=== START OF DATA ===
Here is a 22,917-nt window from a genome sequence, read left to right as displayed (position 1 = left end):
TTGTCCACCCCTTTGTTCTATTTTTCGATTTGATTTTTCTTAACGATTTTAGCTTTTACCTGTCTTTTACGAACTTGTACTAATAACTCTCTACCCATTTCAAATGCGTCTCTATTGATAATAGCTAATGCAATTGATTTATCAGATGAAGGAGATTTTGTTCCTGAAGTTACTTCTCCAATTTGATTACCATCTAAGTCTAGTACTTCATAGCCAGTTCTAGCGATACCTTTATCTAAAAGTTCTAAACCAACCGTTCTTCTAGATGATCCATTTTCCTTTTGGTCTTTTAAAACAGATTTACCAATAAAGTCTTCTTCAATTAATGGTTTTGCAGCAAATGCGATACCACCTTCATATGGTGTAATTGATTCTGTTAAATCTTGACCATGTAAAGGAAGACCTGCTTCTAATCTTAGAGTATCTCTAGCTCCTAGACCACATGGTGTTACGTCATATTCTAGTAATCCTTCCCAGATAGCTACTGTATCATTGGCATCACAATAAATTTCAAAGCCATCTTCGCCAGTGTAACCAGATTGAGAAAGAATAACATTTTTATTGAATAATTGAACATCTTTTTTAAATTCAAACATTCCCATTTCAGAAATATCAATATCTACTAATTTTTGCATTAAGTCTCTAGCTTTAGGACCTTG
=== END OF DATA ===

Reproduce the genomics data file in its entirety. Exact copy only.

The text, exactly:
Here is a 22,917-nt window from a genome sequence, read left to right as displayed (position 1 = left end):
TTGTCCACCCCTTTGTTCTATTTTTCGATTTGATTTTTCTTAACGATTTTAGCTTTTACCTGTCTTTTACGAACTTGTACTAATAACTCTCTACCCATTTCAAATGCGTCTCTATTGATAATAGCTAATGCAATTGATTTATCAGATGAAGGAGATTTTGTTCCTGAAGTTACTTCTCCAATTTGATTACCATCTAAGTCTAGTACTTCATAGCCAGTTCTAGCGATACCTTTATCTAAAAGTTCTAAACCAACCGTTCTTCTAGATGATCCATTTTCCTTTTGGTCTTTTAAAACAGATTTACCAATAAAGTCTTCTTCAATTAATGGTTTTGCAGCAAATGCGATACCACCTTCATATGGTGTAATTGATTCTGTTAAATCTTGACCATGTAAAGGAAGACCTGCTTCTAATCTTAGAGTATCTCTAGCTCCTAGACCACATGGTGTTACGTCATATTCTAGTAATCCTTCCCAGATAGCTACTGTATCATTGGCATCACAATAAATTTCAAAGCCATCTTCGCCAGTGTAACCAGATTGAGAAAGAATAACATTTTTATTGAATAATTGAACATCTTTTTTAAATTCAAACATTCCCATTTCAGAAATATCAATATCTACTAATTTTTGCATTAAGTCTCTAGCTTTAGGACCTTG